When it comes to supply chain challenges, SMEs usually find themselves in the same leaky boat as their larger-enterprise cousins. But small-business owners invariably have fewer fixit options than do the captains of the behemoths and hence, are at a higher risk of steering into the rocks.


Supply Chain Operations: Corporate Playing Field, SME Minefield

The supply chain challenges are largely the same for all businesses, big and small. However, due to the scale of economies, the small business owner invariably has fewer resources to face up to the challenges than does the large scale industrialist.


And what are often little more than minor logistical irritations for big businesses, can be gigantic hurdles for small-business owners, and a struggle to surmount.


Let us first look at some of the supply chain challenges common to SMEs and larger enterprises. After that, we will examine why these challenges may be tougher for small businesses to overcome.


Leading Supply Chain Challenges for All Businesses

If you are the owner of a small to medium-sized enterprise or are involved in supply chain management for such a business, you will in all likelihood be familiar with the following challenges:

  • Meeting ever-demanding customer-service expectations
  • Keeping a tight grip on costs
  • Ensuring a constant cash flow
  • Attaining supply chain visibility
  • Building and sustaining partner and supplier relationships
  • Keeping abreast of technological developments.

Let’s look at these challenges in turn, and explore the different ways that they impact small businesses and large enterprises.


Customer Service

The large corporation can afford to splurge on the best marketing talent available and to build entire teams dedicated to keeping the customer satisfied by:

  • Maintaining tight control on the supply chain to prevent delays in the fulfillment of orders
  • Facilitating the movement of products from the warehouse to the store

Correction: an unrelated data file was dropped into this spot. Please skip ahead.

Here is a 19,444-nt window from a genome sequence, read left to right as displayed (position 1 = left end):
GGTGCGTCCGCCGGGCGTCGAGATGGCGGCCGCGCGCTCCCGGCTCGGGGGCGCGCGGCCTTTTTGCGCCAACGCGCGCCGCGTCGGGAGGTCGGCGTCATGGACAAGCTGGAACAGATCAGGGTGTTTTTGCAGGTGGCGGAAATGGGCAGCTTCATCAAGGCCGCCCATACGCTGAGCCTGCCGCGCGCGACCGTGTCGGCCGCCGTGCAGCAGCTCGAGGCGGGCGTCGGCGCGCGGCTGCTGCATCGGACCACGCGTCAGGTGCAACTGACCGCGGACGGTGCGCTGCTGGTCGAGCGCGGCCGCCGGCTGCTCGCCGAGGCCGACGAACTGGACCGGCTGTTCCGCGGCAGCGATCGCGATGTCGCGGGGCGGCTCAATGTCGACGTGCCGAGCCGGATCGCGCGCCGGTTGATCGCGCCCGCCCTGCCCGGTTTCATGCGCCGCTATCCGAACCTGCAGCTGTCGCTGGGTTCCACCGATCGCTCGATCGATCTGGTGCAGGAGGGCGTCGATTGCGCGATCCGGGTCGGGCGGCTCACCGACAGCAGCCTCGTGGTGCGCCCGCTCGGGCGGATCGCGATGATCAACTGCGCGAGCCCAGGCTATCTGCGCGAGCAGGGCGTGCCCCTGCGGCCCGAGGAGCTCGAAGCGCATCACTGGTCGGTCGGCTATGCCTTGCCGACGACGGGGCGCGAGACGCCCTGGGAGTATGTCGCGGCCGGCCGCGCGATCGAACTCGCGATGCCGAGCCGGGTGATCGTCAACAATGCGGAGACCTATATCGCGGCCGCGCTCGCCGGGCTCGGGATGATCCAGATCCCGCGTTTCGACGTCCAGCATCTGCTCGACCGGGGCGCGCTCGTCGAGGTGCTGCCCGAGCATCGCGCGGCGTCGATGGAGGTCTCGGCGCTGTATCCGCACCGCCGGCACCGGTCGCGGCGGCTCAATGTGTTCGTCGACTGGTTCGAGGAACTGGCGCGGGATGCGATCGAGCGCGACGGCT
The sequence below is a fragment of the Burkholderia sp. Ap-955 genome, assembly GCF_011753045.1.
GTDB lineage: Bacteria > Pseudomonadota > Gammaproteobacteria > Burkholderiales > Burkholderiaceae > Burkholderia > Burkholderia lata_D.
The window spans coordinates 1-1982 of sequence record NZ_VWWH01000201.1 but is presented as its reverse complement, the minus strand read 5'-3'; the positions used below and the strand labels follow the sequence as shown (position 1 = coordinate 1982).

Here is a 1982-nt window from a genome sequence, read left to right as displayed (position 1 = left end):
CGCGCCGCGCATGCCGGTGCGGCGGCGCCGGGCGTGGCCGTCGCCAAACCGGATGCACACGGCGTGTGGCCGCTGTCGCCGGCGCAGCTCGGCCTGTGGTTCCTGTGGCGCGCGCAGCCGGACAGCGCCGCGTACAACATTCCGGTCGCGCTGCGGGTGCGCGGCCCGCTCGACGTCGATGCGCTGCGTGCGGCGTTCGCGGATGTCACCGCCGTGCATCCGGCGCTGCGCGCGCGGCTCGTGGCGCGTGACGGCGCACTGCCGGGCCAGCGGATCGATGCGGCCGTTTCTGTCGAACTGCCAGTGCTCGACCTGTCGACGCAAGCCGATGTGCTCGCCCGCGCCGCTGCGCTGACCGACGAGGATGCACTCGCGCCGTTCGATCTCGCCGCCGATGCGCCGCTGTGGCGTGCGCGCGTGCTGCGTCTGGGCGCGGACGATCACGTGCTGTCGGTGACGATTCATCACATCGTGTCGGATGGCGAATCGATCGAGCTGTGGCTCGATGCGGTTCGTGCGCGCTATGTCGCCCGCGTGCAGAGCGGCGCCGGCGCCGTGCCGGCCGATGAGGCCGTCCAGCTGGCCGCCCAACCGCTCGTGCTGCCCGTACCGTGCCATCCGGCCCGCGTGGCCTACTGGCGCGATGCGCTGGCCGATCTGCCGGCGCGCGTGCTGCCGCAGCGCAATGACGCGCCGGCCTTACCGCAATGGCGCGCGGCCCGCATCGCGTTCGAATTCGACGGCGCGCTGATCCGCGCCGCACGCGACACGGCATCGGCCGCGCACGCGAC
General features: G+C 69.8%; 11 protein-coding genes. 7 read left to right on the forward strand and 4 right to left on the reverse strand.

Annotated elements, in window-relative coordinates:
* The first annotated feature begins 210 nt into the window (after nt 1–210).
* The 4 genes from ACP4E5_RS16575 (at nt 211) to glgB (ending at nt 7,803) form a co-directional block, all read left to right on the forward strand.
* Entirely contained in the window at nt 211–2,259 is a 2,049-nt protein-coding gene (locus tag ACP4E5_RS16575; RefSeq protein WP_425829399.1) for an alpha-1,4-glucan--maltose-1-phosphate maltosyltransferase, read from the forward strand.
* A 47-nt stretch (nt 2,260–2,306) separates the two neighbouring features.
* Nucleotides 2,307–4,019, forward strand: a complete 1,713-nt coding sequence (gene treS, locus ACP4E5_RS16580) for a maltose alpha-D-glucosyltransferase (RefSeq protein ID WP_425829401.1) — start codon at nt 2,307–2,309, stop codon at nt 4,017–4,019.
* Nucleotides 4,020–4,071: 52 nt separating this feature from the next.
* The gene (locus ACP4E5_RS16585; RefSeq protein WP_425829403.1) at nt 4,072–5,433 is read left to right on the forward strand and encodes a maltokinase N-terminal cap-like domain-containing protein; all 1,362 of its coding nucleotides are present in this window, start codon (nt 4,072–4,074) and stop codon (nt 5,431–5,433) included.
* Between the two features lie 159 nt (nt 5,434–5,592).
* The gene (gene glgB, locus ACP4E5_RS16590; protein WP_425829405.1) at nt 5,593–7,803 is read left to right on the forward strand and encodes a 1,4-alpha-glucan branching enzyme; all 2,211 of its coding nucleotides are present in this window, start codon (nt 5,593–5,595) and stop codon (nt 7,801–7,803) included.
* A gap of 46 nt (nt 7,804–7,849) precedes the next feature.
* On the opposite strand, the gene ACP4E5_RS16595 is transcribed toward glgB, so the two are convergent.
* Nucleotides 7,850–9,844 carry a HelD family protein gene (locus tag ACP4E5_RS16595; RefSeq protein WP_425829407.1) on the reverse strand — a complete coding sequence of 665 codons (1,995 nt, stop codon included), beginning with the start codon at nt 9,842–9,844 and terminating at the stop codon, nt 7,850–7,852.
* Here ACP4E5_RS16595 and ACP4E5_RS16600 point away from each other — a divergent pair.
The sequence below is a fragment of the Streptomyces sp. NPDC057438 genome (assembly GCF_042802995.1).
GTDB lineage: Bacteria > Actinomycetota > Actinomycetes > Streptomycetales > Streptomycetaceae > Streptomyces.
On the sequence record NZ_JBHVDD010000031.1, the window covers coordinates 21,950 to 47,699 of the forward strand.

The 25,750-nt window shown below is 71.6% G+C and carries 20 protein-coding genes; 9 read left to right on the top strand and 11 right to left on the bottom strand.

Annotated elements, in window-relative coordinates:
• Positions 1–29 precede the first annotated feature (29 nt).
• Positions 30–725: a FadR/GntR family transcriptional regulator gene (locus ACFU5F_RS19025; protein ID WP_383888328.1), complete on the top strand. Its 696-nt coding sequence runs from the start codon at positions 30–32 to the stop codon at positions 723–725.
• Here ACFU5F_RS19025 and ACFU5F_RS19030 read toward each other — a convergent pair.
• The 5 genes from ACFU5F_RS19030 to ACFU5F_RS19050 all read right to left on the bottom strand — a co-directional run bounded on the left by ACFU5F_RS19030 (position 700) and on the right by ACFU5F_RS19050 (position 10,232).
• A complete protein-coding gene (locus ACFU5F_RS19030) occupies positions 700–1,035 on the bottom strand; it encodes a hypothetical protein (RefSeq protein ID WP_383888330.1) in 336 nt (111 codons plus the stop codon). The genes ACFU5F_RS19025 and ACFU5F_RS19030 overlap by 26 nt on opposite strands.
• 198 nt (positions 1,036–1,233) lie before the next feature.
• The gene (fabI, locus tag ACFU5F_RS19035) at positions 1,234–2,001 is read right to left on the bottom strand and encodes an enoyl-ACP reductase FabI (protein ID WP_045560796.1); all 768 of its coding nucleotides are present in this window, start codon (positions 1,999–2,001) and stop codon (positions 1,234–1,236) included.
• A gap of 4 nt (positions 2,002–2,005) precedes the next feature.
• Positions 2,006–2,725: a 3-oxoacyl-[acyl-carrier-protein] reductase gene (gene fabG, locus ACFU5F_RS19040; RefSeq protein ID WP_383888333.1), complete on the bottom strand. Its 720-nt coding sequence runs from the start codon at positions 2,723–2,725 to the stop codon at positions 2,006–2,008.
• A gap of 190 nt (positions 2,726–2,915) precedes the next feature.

• Making sure that home deliveries are carried out timeously.



The small business, by contrast, often falls short when it comes to customer service, usually for the following reasons:

  • The management team does not know how to develop a formalised customer service policy.
  • If policies are in place, their goals are often unrealistic and inappropriate.
  • Policies are developed without a real understanding of what customers want or expect.
  • Appropriate measurements are not in place to drive customer service performance.


Reining in Costs



Once again it comes down to calibre of talent. Large enterprises can trawl the deeper waters for the biggest fish, while small business owners have to get by with the local ‘catch of the day’.

Top financial controllers employed by large corporations enforce a disciplined approach, cutting down costs by drafting an annual budget, setting spending targets, and tracking sales and expenses.

The small-business team, by contrast, often comprises members wearing many hats while adopting a plate-spinning approach, plugging gaps as they arise rather than formulating sound business growth strategies.


The biggest danger for the small business owner: Unplanned spending when times are good.


Cash and Finance



Of all supply chain challenges, this is the one that besets small to medium-sized enterprises more drastically than it does larger enterprises.


There are numerous reasons for this: